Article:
Forum for Science, Industry and Business

Sponsored by:     3M 
Search our Site:

 

Heart disease is linked to worse mental processes that, in turn, predict the onset of dementia

23.07.2008
Coronary heart disease is associated with a worse performance in mental processes such as reasoning, vocabulary and verbal fluency, according to a study of 5837 middle-aged Whitehall civil servants.

The study also found that the longer ago the heart disease had been diagnosed, the worse was the person’s cognitive performance and this effect was particularly marked in men.

The study is published online in Europe’s leading cardiology journal, the European Heart Journal [1] today (Wednesday 23 July); the authors say it is important because impaired cognition predicts the onset of dementia and death, while coronary heart disease (CHD) remains the leading cause of death in many western countries such as the UK.

“It is important to elucidate the link between these two diseases,” said Dr Archana Singh-Manoux, who led the research. “The prevalence of dementia rises with age, doubling every four to five years after the age of 60, so that over a third of people older than 80 are likely to have dementia.”

Dr Singh-Manoux, a Senior Research Fellow at University College London (UK) and INSERM (Institut national de la santé et de la recherche médicale, France), continued: “This is the first, large study to examine the association between coronary heart disease and cognition. Until now, research on the link between cardiovascular disease and dementia has focused more on cerebrovascular disease than CHD. However, it is CHD and not cerebrovascular disease that makes up the bulk of cardiovascular disease and is a major health problem in the developed world.

“The major risk factors for CHD are cigarette smoking, diabetes, high cholesterol levels and high blood pressure. All of these are modifiable, and smoking, diet and physical exercise are key targets for prevention. Our results on the link between CHD and cognition underline the importance of these preventive measures by highlighting the impact of these risk factors not only on CHD but also on people’s cognitive functioning.”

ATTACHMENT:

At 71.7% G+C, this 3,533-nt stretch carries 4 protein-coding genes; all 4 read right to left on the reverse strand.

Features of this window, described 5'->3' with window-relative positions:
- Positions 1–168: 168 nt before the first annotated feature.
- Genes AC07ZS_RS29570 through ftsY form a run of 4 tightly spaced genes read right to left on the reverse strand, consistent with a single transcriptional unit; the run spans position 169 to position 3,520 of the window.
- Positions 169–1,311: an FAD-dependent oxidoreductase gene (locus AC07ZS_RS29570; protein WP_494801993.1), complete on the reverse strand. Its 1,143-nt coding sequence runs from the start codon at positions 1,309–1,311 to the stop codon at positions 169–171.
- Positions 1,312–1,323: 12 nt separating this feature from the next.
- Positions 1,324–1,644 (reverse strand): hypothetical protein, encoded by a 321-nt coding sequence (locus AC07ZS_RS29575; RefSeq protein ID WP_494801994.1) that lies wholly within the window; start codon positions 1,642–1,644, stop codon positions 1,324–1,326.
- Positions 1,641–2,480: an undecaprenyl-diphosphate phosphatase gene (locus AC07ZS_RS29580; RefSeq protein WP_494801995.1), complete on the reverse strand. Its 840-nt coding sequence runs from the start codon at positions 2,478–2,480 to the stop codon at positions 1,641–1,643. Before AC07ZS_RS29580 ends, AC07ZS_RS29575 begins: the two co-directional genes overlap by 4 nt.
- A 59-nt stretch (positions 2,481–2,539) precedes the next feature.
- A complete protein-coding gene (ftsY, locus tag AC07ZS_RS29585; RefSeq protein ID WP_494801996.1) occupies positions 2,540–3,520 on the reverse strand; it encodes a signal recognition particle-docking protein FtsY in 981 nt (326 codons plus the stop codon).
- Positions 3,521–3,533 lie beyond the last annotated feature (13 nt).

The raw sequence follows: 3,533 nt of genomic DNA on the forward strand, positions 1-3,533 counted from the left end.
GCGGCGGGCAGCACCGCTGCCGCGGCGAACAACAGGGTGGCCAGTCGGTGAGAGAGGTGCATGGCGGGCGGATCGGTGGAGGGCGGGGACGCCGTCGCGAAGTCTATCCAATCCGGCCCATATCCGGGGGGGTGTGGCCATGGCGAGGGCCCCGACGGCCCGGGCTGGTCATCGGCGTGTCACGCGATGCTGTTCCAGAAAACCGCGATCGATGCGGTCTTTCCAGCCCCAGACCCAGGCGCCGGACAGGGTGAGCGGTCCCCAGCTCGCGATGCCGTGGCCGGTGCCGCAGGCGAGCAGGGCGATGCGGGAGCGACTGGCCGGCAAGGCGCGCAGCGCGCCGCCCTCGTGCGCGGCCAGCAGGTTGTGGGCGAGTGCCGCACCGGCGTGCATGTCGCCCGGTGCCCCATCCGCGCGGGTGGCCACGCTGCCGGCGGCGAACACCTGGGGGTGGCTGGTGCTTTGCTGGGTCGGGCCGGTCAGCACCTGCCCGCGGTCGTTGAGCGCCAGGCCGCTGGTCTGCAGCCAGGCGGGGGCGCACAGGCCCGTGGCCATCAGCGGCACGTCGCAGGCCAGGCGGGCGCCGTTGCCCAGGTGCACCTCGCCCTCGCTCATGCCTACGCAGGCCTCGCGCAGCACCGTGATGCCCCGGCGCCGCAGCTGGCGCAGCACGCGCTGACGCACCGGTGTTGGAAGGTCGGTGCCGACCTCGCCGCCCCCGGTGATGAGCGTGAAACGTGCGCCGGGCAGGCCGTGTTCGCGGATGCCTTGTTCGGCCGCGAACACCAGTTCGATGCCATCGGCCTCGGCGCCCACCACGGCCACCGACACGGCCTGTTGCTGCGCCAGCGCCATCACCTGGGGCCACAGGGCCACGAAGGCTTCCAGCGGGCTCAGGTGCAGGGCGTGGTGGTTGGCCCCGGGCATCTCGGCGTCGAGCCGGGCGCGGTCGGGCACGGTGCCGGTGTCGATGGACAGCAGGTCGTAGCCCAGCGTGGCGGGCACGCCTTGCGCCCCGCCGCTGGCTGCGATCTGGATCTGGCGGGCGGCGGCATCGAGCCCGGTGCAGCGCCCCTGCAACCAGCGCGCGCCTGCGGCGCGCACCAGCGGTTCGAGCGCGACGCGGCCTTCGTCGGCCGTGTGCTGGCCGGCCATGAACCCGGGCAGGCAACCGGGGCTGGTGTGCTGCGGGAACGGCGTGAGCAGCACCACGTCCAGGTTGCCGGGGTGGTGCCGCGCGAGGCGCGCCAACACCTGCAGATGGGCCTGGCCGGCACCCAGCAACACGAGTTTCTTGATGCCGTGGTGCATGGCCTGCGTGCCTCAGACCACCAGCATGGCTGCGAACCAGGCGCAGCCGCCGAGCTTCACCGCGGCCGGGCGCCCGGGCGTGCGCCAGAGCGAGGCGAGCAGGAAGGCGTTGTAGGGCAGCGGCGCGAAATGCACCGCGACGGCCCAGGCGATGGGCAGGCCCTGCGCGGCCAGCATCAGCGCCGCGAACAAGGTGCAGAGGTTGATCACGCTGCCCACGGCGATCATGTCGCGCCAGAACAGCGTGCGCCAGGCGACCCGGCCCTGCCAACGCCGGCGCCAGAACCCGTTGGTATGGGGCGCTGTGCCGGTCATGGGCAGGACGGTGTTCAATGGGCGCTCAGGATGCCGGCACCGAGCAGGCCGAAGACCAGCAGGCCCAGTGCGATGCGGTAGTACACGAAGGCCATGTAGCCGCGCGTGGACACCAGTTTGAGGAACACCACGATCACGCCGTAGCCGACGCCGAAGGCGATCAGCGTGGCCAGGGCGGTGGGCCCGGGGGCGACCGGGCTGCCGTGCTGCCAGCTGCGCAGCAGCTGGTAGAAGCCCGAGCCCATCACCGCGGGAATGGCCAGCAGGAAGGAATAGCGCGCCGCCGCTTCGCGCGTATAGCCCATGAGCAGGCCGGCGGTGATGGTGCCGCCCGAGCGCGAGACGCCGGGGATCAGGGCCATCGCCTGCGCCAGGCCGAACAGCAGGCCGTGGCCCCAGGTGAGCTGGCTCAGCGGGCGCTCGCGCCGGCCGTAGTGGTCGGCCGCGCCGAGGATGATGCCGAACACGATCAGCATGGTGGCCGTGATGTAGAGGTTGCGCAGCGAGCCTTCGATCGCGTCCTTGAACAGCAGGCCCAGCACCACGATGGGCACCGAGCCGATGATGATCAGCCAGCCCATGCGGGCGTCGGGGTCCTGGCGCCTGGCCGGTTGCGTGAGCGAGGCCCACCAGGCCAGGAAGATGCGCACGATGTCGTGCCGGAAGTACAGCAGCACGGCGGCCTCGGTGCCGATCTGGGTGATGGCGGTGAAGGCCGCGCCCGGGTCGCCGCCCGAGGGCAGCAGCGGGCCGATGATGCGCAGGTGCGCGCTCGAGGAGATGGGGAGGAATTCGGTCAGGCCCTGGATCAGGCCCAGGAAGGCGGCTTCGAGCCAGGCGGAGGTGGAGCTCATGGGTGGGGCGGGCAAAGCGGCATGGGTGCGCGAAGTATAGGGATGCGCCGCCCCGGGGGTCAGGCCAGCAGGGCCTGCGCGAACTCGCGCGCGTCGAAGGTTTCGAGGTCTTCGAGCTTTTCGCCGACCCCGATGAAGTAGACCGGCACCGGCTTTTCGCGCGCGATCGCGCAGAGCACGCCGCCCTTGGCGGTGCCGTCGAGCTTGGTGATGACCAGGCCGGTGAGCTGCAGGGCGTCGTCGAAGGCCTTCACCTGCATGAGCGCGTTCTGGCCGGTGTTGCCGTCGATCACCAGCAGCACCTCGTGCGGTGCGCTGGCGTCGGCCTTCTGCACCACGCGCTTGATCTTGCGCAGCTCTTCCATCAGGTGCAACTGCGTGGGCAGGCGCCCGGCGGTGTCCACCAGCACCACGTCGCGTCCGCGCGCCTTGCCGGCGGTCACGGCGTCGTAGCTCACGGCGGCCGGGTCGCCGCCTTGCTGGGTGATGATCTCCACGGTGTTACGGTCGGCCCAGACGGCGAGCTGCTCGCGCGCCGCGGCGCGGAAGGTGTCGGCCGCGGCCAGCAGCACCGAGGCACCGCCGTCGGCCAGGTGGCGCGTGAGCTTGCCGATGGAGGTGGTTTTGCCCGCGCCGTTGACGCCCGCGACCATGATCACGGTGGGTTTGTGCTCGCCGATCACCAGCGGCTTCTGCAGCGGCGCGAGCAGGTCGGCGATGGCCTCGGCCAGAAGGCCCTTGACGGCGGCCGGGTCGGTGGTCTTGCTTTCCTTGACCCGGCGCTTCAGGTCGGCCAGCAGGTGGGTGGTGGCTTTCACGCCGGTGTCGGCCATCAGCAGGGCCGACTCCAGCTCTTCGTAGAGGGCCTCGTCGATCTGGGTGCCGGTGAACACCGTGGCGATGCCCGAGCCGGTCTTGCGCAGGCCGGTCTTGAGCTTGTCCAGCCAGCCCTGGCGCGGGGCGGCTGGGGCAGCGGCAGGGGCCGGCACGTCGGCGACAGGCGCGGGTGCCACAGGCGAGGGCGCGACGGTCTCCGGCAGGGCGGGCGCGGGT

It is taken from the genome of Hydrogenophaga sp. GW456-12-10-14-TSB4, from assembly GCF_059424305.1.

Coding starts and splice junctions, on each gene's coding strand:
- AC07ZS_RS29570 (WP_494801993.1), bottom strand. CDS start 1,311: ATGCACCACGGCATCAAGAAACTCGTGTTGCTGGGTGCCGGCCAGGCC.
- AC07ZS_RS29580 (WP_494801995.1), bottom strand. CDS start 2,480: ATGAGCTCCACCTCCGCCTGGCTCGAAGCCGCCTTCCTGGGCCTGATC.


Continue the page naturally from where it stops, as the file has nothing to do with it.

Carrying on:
As part of the long-running “Whitehall II” study, which was started in 1985 by Professor Sir Michael Marmot, Dr Singh-Manoux and her colleagues assessed the mental processes of 5837 out of 10308 civil servants working in Whitehall (London, UK), who were aged 61.

They measured verbal and mathematical reasoning, vocabulary, verbal fluency, short-term verbal memory and they also measured global cognitive status using a mini-mental-state-examination (MMSE). The researchers assessed CHD events, including non-fatal myocardial infarction and definite angina. The date of the cognitive testing was used to classify the first CHD event as having occurred within the last five years, between five to ten years ago, or over ten years ago.

They found that among both men and women a history of CHD was associated with lower scores for reasoning, vocabulary and their global cognitive status (MMSE), when compared to people who had no CHD history. In women, these effects were also seen for verbal fluency.

Men whose first CHD event was over ten years ago had lower scores for reasoning, vocabulary, semantic fluency (the part of verbal fluency relating to the categories of words) and MMSE. In women the analysis was on smaller number of CHD events, but revealed a trend for lower scores for semantic fluency if they were diagnosed with CHD over ten years ago. Dr Singh-Manoux said: “For example, in men the risk of poor performance on reasoning decreased by about 30% for every five years from the time of the first diagnosis of CHD.”

At this stage the researchers do not know why there is a link between CHD and poor cognitive function, or what the possible causal mechanisms might be. “It is possible that shared risk factors drive this association. It is also possible that heart disease influences cognition through cerebral embolism or decreased cerebral perfusion,” explained Dr Singh-Manoux.

She and her colleagues are collecting more data from the study in order to gain a greater understanding of the extent of the effect of CHD on cognitive functioning. A key aspect of their research is the need to collect data while people are still relatively young (middle-aged) as opposed to elderly when other age-related conditions could obscure or confound their findings.